Wake Up Skin and Hair with Refreshing Tea.
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Blessed Samhain to all here in the Southern Hemisphere. It’s a cold, wet, wintery day here in the mountains.
The Pagan year begins (and ends) with Samhain. It is a time of reflection, of looking back over the last year. This is the time when the boundary is thinnest between the worlds of living and dead; the powers of divination, the Sight, and supernatural communication are strengthened on Samhain night, and it is considered a powerful but dangerous time to communicate with lost loved ones. Pagans celebrate Samhain as an acknowledgment that without death, there can be no rebirth. At Samhain, the darkness increases and the Goddess reigns in her powerful aspect of the Crone. The God passes into the underworld to become reborn of the Goddess again at Yule. It is a time to honour those who have gone before us and it is a poignant co-incidence that Australia and New Zealand’s day of Remembrance for their fallen in war, ANZAC Day on April 25, should be so close to the southern Samhain.
Beltane – Northern Hemisphere
To all in the Northern Hemisphere I wish you a Blessed Beltane.
Beltane Festival is held in honour of the god Bel.
In some modern traditions he is also known by the names, Beli, Belar, Balor, or Belenus.
In the myth of many modern traditions of wicca/witchcraft, Beltane marks the appearance of the Horned One, who is the rebirth of the Solar God slain during the Wheel of the Year. He then becomes consort to the Goddess, impregnating her with his seed, and thereby ensuring his own rebirth once again.
Beltane marks the beginning of summer’s half and the pastoral growing season. The word “Beltane” literally means “bright fire”, and refers to the bonfires lit during this season.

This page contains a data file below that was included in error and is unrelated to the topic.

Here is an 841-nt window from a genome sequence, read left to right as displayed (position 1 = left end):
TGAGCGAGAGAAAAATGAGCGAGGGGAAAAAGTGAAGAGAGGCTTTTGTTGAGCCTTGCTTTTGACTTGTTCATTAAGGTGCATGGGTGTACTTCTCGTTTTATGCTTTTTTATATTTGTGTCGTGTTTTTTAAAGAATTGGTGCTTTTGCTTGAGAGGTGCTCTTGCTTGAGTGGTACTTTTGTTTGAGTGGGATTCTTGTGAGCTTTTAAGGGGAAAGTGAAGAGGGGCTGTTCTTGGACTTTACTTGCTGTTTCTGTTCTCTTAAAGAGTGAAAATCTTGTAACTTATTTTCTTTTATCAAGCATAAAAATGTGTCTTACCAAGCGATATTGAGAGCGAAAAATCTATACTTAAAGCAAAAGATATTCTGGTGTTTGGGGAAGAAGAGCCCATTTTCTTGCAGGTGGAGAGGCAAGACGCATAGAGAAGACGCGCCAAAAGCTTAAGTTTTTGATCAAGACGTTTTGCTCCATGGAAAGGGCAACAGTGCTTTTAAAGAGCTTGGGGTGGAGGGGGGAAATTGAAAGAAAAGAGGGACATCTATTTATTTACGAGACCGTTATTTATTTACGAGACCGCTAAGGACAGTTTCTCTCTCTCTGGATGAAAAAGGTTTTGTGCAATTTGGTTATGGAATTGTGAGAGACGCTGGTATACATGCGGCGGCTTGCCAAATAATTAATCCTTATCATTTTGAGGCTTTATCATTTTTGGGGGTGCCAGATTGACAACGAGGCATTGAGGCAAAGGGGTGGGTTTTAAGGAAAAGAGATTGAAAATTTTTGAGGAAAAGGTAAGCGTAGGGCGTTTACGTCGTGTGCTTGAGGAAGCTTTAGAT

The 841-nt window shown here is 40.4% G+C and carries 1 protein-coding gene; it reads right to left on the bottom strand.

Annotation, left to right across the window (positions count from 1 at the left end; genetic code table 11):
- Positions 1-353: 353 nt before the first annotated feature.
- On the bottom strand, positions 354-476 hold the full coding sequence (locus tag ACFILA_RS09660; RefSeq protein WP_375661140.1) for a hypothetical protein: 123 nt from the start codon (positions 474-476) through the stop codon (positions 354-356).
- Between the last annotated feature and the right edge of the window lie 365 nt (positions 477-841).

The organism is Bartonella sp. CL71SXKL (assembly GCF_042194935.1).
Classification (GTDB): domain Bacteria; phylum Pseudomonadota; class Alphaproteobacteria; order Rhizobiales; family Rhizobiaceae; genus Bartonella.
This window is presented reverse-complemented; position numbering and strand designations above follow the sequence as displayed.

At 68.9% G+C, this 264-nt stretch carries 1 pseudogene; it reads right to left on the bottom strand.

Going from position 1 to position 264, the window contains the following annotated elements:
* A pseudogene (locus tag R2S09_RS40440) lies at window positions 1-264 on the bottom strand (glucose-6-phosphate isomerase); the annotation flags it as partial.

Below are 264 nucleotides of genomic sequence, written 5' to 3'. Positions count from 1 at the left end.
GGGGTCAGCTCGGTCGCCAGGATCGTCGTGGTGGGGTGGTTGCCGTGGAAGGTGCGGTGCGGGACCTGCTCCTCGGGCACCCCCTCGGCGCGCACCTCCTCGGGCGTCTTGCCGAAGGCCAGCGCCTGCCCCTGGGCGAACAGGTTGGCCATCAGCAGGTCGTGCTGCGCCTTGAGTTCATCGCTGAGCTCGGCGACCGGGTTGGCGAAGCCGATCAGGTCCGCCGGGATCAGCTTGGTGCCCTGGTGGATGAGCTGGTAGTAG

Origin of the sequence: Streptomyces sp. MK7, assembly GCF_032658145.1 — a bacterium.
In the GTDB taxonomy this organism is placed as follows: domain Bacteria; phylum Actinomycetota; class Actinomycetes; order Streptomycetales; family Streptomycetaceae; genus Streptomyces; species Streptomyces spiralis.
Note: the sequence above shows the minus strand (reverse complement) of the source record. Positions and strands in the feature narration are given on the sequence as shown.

It is also a time of beginnings, the beginnings of many new projects.
Beltane is a fertility festival, concerned with Nature enchantments and offerings to wildlings and Elementals.
The return of full-blown fertility is now very evident.
The powers of elves and faeries are growing and will reach their height at the Summer Solstice.
The celts respected faeries, active at this sabbat, and were sure that these Little People would come to the celebration disguised as humans to ask for a part of the fire, which, when freely given, would give the faeries some measure of power over the giver.
Beltane is the cross quarter holiday between Spring Equinox and Summer Solstice it is the time when the abundance of flowers and green is a welcome relief from winters drabness; it was traditionally a day for leaping the Beltane fires, which were lit to honour the sun god, and for celebrating fertility.
Beltane celebrates the blessing between Mother Earth and Father Sky and honours all life.
Both are times when the “veil” between the worlds is thought to be thinnest, and therefore magik can happen, such as visits from faeries or similar other-worldly occurrences.
This is a good time for invoking our spirit guides to help us.
A blessed Beltane to you!